Get to the bottom of Capitation Grant problem
Posted Tuesday, July 22 2014 at 01:00
Our view: Members of Parliament should go hard on the ministries of Finance and Education on their conspicuous and outrageous failure to remit Capitation Grants to public educational institutions.
News that public schools have not received Capitation Grants from government for the Second Term that opened late May and ends in two weeks’ time is troubling. This means public schools have run the Second Term, without the meagrely funds. This non-remittance has frustrated operations and forced some schools in Kotido District to shut down while others in Masindi plan to close before end of term. In some instances, head teachers have earned poor reputation as bad debtors because they had to borrow to make ends meet for pupils in Arua and elsewhere.
But how did the ministries of Finance and Education allow this risky situation to go on for three months, yet capitation grants are required to be released at least 15 days to the start of every school term?
This state of affairs is unacceptable for public schools where the majority of poor taxpayers’ children go to prepare for their future and that of Uganda. Worse, both ministries of Finance and Education know only too well that public schools survive on meagre Capitation Grants to meet basic operational costs, buy scholastic materials, and organise co-curricular activities, including sports.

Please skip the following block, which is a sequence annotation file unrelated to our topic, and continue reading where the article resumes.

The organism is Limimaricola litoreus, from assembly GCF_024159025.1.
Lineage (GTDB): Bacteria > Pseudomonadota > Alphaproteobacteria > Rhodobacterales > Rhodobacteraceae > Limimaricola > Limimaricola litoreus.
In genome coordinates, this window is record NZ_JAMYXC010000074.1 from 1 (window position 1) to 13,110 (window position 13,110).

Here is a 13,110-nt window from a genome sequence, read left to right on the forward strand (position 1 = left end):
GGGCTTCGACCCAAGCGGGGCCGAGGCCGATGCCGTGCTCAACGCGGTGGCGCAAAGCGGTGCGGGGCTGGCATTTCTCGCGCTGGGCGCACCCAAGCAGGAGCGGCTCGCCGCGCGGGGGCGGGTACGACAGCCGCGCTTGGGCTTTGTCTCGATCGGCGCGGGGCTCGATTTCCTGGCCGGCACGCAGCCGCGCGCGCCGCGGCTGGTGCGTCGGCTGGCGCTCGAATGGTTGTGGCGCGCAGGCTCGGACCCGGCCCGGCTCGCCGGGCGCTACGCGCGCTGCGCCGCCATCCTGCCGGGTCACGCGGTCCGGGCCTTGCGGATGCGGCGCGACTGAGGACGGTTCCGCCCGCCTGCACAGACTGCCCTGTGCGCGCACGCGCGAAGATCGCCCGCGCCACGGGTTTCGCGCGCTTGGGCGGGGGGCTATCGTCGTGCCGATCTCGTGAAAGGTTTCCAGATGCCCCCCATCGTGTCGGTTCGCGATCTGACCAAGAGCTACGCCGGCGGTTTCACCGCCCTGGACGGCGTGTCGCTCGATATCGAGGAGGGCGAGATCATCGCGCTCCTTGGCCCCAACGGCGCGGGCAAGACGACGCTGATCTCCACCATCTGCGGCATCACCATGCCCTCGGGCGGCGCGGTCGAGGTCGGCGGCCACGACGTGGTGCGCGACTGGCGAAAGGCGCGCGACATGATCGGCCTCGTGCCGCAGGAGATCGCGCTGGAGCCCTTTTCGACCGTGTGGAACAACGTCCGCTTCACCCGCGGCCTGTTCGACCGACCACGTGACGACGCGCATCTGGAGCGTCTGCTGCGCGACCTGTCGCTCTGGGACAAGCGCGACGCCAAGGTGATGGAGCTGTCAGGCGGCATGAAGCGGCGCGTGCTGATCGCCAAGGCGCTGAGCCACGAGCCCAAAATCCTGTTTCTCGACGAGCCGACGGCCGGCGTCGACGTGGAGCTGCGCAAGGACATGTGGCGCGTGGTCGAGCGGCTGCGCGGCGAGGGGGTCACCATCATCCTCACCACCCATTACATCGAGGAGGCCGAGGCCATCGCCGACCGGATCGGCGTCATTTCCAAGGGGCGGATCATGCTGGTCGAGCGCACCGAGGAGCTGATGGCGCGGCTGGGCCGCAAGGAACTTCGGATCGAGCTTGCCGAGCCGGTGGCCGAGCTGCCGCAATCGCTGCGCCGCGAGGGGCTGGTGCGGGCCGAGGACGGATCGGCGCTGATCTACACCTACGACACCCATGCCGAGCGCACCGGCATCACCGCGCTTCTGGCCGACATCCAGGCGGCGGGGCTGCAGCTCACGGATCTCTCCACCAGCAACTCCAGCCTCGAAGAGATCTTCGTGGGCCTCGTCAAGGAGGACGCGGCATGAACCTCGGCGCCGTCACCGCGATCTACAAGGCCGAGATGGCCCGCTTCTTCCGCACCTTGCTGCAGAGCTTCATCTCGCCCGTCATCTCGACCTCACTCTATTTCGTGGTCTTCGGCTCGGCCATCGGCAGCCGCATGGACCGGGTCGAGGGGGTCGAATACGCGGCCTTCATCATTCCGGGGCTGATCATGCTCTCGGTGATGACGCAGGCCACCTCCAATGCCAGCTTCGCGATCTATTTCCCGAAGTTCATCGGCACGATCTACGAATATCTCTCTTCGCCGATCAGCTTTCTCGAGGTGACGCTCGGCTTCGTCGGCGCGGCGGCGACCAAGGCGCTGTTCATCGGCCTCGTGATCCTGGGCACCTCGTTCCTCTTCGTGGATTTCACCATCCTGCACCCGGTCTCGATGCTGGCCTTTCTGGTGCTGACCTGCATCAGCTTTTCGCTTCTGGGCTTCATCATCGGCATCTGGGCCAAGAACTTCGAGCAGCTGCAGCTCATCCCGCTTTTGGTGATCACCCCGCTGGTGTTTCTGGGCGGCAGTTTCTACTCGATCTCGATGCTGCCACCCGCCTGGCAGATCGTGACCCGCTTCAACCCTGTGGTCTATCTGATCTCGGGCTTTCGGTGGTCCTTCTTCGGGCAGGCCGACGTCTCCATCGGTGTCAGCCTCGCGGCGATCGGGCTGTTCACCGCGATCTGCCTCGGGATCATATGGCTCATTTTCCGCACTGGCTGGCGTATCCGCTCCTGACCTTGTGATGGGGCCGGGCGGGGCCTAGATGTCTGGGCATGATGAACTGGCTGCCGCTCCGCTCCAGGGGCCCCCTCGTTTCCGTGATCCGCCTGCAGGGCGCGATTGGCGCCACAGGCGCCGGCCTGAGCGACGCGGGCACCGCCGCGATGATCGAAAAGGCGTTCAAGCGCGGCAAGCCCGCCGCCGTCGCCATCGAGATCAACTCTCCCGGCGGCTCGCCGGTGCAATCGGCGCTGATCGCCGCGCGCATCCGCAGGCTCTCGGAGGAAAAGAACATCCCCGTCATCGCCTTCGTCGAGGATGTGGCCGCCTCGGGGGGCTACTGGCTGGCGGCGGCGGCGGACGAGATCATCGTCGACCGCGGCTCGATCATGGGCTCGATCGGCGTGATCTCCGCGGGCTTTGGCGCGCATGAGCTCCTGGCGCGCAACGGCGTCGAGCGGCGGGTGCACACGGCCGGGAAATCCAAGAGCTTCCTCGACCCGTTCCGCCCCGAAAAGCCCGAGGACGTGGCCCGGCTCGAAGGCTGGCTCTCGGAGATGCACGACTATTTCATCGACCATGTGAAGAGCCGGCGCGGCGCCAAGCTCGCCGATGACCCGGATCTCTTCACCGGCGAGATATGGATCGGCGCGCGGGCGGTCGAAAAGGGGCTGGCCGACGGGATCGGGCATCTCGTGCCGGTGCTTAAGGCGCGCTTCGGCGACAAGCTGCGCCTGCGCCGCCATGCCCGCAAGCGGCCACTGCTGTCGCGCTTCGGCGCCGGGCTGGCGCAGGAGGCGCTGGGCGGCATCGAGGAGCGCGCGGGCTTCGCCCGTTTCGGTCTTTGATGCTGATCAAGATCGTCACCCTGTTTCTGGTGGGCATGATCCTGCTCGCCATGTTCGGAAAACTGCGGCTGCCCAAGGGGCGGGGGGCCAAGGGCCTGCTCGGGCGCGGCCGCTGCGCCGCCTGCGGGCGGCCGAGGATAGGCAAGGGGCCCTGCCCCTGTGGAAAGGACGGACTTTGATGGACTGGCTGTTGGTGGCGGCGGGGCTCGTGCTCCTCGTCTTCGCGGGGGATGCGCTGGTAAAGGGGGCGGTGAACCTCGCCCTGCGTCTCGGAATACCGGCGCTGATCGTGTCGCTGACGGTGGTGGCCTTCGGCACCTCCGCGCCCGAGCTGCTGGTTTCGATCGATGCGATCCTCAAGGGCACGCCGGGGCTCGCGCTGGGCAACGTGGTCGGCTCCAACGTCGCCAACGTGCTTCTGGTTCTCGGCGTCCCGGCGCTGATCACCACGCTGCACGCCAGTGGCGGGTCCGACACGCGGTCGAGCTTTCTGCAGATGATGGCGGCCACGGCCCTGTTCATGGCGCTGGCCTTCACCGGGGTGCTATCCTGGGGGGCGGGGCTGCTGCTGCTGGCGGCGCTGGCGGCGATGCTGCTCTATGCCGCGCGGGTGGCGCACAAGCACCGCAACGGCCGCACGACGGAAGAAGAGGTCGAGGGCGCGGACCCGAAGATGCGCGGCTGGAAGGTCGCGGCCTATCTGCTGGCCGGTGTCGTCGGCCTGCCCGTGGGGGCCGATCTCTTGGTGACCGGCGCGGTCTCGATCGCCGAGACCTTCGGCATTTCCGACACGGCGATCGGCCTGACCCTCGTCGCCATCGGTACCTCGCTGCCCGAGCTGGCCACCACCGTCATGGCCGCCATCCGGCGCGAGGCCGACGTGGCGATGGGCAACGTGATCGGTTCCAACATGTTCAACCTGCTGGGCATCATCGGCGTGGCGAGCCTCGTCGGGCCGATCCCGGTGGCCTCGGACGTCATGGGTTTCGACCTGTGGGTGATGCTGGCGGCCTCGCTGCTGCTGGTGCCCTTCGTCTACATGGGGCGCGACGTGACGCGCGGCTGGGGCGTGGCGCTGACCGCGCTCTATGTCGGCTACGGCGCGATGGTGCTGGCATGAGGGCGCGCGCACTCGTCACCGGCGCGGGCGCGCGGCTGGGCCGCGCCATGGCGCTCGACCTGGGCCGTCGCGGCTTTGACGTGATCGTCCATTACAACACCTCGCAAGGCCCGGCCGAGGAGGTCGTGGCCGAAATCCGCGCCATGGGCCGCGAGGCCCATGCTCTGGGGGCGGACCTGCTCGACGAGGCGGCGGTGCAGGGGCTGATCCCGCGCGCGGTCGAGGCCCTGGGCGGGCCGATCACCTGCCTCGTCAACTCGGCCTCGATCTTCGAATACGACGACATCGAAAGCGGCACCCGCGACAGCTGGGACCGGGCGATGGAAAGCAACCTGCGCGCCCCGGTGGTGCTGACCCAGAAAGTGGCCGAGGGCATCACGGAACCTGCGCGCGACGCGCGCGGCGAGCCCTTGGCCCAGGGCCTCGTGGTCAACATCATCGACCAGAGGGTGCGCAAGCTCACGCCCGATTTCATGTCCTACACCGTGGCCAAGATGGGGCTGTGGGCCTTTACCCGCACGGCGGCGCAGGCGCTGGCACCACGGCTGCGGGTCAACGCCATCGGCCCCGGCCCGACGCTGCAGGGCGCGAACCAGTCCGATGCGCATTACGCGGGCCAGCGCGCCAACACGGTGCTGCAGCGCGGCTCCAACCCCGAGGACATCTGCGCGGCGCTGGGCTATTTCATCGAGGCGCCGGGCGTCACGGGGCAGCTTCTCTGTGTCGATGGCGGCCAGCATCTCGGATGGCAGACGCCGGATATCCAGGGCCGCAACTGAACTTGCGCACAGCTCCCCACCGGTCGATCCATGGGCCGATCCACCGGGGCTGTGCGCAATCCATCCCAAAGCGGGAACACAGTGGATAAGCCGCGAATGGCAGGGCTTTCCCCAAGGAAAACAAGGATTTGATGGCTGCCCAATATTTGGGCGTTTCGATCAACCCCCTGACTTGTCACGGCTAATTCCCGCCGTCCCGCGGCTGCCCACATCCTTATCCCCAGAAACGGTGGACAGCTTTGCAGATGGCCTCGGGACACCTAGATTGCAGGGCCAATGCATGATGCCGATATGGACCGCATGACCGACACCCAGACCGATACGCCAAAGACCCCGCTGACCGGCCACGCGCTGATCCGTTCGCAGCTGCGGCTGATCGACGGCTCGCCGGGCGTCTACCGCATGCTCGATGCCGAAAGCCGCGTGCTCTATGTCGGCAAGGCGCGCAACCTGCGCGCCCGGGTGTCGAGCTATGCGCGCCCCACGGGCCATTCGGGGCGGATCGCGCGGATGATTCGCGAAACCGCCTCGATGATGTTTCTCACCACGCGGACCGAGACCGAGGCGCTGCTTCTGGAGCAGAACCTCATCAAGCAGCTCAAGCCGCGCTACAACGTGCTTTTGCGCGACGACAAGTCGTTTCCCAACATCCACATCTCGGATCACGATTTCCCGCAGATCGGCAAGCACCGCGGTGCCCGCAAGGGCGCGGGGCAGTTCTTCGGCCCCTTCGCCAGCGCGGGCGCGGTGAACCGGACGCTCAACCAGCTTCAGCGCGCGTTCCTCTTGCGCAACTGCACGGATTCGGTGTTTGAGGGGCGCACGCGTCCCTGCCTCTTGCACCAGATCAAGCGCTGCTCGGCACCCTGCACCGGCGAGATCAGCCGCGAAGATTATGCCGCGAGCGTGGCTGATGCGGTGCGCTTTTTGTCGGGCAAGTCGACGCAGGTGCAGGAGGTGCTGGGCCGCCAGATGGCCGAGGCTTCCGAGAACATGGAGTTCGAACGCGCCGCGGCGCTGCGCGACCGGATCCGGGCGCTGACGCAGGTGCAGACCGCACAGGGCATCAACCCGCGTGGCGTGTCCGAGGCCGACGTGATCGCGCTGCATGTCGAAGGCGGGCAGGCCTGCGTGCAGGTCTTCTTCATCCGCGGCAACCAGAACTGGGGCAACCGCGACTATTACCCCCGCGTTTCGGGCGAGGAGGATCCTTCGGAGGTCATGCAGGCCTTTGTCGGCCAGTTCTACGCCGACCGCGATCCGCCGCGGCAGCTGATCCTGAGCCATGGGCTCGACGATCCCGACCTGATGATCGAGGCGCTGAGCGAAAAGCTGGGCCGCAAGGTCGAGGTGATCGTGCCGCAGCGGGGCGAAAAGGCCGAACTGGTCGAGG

Certainly, this financial shortfall jeopardises academic performance of pupils in government’s free universal primary, secondary, and post-Advanced Level education and other training programmes. So how did the technocrats expect these schools and humble teachers to operate, let alone deliver any lessons and the pupils learn and produce any good grades?
Surely, this negligence must be stopped because it rings the bell to announce the death of our public education. Indeed, Members of Parliament should go hard on the relevant ministries over their conspicuous and outrageous failure to remit capitation grants to public educational institutions. And this is why those who will have been found to have slept on the job on the whereabouts of more than Shs42 billion capitation grants for Second Term should be penalised. It is inconceivable how Finance fails to explain why the Shs42 billion appropriated in the 2013/14 Financial Year has not been released to public schools. For how long did Finance sit on the information without raising the red flag that funds under the 2013/14 annual provision had been exhausted and their crucial request for supplementary budget of the financial year 2013/14 was not approved by Parliament?
The MPs must drill to the bottom of this issue and pressure state minister of Finance Matia Kasaija to explain how the Shs42 billion was used and why government is asking for more. It must be now that government accorded the education sector the due respect it deserves.